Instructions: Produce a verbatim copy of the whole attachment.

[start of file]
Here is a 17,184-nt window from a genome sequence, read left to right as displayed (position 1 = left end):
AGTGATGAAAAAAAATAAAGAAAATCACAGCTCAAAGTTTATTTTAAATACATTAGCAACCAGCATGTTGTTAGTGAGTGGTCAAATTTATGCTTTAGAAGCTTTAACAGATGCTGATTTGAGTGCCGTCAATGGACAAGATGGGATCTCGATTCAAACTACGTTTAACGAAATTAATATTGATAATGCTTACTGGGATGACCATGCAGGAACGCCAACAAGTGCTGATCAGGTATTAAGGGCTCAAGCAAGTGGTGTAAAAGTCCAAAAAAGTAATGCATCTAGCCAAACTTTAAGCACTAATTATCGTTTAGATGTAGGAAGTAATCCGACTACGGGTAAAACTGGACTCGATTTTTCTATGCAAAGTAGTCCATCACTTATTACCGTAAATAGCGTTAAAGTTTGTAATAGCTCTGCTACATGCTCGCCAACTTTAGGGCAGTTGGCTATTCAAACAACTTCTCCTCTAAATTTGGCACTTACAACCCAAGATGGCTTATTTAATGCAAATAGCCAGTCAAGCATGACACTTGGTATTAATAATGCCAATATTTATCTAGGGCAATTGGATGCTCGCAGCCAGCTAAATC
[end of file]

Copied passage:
Here is a 17,184-nt window from a genome sequence, read left to right as displayed (position 1 = left end):
AGTGATGAAAAAAAATAAAGAAAATCACAGCTCAAAGTTTATTTTAAATACATTAGCAACCAGCATGTTGTTAGTGAGTGGTCAAATTTATGCTTTAGAAGCTTTAACAGATGCTGATTTGAGTGCCGTCAATGGACAAGATGGGATCTCGATTCAAACTACGTTTAACGAAATTAATATTGATAATGCTTACTGGGATGACCATGCAGGAACGCCAACAAGTGCTGATCAGGTATTAAGGGCTCAAGCAAGTGGTGTAAAAGTCCAAAAAAGTAATGCATCTAGCCAAACTTTAAGCACTAATTATCGTTTAGATGTAGGAAGTAATCCGACTACGGGTAAAACTGGACTCGATTTTTCTATGCAAAGTAGTCCATCACTTATTACCGTAAATAGCGTTAAAGTTTGTAATAGCTCTGCTACATGCTCGCCAACTTTAGGGCAGTTGGCTATTCAAACAACTTCTCCTCTAAATTTGGCACTTACAACCCAAGATGGCTTATTTAATGCAAATAGCCAGTCAAGCATGACACTTGGTATTAATAATGCCAATATTTATCTAGGGCAATTGGATGCTCGCAGCCAGCTAAATC